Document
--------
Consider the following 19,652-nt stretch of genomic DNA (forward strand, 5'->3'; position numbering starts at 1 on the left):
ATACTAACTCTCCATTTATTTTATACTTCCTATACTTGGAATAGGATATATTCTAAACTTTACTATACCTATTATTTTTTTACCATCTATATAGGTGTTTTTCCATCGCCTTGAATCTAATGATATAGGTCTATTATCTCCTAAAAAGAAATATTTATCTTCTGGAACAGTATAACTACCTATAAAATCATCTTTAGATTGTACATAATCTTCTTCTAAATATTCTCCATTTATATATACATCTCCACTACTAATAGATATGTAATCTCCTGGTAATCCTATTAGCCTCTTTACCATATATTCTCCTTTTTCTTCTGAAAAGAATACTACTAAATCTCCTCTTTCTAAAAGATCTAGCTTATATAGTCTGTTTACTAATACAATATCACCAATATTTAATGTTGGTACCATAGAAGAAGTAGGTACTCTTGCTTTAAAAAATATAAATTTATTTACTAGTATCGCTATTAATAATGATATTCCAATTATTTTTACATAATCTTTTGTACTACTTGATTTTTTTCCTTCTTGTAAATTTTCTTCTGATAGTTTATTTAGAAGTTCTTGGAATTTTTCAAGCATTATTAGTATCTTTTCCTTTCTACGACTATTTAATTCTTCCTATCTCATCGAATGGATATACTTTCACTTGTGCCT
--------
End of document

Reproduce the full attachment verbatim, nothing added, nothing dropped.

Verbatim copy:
Consider the following 19,652-nt stretch of genomic DNA (forward strand, 5'->3'; position numbering starts at 1 on the left):
ATACTAACTCTCCATTTATTTTATACTTCCTATACTTGGAATAGGATATATTCTAAACTTTACTATACCTATTATTTTTTTACCATCTATATAGGTGTTTTTCCATCGCCTTGAATCTAATGATATAGGTCTATTATCTCCTAAAAAGAAATATTTATCTTCTGGAACAGTATAACTACCTATAAAATCATCTTTAGATTGTACATAATCTTCTTCTAAATATTCTCCATTTATATATACATCTCCACTACTAATAGATATGTAATCTCCTGGTAATCCTATTAGCCTCTTTACCATATATTCTCCTTTTTCTTCTGAAAAGAATACTACTAAATCTCCTCTTTCTAAAAGATCTAGCTTATATAGTCTGTTTACTAATACAATATCACCAATATTTAATGTTGGTACCATAGAAGAAGTAGGTACTCTTGCTTTAAAAAATATAAATTTATTTACTAGTATCGCTATTAATAATGATATTCCAATTATTTTTACATAATCTTTTGTACTACTTGATTTTTTTCCTTCTTGTAAATTTTCTTCTGATAGTTTATTTAGAAGTTCTTGGAATTTTTCAAGCATTATTAGTATCTTTTCCTTTCTACGACTATTTAATTCTTCCTATCTCATCGAATGGATATACTTTCACTTGTGCCT